How Technology Will Help Logistics Sector Post-GST
Logistics has been bearing the brunt of the indirect taxation system since its inception. With a plethora of taxes and taxes over taxes, the sector’s journey has been a stop-start, literally as well. They have been awaiting tax singularity like farmers waiting for the rains. The ‘One Nation, One Tax’ regime is finally here, and is shaping up to be the sweet karma for all the wait. With the Goods and Services Tax (GST), supply chain process bottlenecks like waiting at tollbooths, interstate taxes, and distant warehouses are expected to be loosened to a considerable extent.
The shift to a ‘hub and spoke’ model, with the introduction of logistics parks at active sites across the country, is the first step towards warehouse consolidation. This change is a huge step forward towards cost savings for traditional enterprises and good customer experience in the e-Commerce sector.
Previously, for example, a product from Karnataka taxed at, say, 5 percent would be around 12 percent of the same in Maharashtra. Hence, the online marketplaces list and buy the product for the cheaper rate, then dispatch it to the customer location at a different state, and end up delaying said orders. With GST in place, the warehouses will adopt distribution based on demand considerations as opposed to taxes. One can say that the new regime is a large scale leveling of the playing field. The trucking industry, the backbone of road logistics, has gained notoriety for being poorly organized and fragmented. They feed off convenience and proximity, as local enterprises fall back to them in a last-ditch effort. A sector like that is a breeding ground for poor quality and efficiency. With the shift to logistics hubs, bigger and fewer trucks are expected to foray into the field. With the reduction in turnaround time at VAT-based check posts, the flow of goods is set to be seamless and cheaper than it used to be. Doing away with hard copies of verification documents, compliance to GST is kept track of digitally. Electronic (e-way) bills will be generated and sent to logistics operators and drivers of cargo vehicles.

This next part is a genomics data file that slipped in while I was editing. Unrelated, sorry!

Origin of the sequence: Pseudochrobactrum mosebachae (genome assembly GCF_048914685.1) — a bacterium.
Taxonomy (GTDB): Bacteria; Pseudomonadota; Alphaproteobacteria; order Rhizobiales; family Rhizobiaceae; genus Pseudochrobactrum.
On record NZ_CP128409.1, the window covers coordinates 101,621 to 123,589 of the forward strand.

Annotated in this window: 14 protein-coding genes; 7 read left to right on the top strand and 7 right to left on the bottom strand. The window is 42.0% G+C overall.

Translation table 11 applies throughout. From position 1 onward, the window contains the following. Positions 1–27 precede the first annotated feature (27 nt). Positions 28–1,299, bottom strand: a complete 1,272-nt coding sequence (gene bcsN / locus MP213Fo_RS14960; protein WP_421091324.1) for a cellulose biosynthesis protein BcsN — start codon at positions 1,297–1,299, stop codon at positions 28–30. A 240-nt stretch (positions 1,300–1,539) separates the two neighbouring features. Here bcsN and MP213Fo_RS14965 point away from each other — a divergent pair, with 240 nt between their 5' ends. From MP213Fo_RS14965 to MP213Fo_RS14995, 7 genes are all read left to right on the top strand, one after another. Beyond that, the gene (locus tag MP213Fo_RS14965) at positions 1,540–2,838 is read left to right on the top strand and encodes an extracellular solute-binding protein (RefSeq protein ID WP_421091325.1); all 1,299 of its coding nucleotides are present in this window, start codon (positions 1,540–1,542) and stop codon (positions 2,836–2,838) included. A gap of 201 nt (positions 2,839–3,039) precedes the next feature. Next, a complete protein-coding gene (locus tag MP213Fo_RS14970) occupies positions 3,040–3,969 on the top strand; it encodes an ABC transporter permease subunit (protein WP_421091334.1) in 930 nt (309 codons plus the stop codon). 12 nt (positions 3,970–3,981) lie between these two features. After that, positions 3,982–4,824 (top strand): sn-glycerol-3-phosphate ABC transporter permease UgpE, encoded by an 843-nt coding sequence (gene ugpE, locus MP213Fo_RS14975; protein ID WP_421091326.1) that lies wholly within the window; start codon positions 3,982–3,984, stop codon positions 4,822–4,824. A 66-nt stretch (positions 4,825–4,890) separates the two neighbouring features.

These bills will be used to track all interstate and intrastate movement of goods and compliance, and is sure to bring transparency to the new procedures and policies. Also, in a passive aggressive move, the government has announced a hypothetical ‘anti-profiteering’ clause in case companies decide to opt against compliance. The clause centers around a body which will decide whether businesses have reduced their prices enough when there is a reduction in the GST rate of a particular good or service.
For the lot that have been playing for a while, there will be short-term uncertainty and adoption challenges. Now that untapped markets within the country seem more accessible with the GST benefits, the logistics sector is set to open up new lanes with its existing infrastructure. In first glance, it would seem like a long road, but with the right technology, it may not feel the same. Profitability need not stop at just the taxation, it can be increased further with the likes of route and resource optimization, fleet management, and planning.
Logistics technology platforms like Locus are firmly poised to make life easier for this lot by helping them adapt to the many changes and make the best use of the regime. Post-GST logistics will witness easier tracking of consignments, and reduced ETAs, especially in the first-mile. The hub-and-spoke model is sure to ignite newer and more transparent management systems. With warehouses growing in size and losing in numbers, they are expected to be more effective.
GST will set in motion a domino effect that is sure to affect players from all fields. It is sure to irk some off, while the rest are already reaping its benefits. As a corporate analogy, it is the equivalent of a data-driven business decision. It will take a while to gain any form of traction, with some employees questioning it. Shaking the established order can prove to be a sight that no one can stand. Until a time comes when it makes sense. The government is in it for the long haul, and it is time consumers brace for unbiased uniformity.
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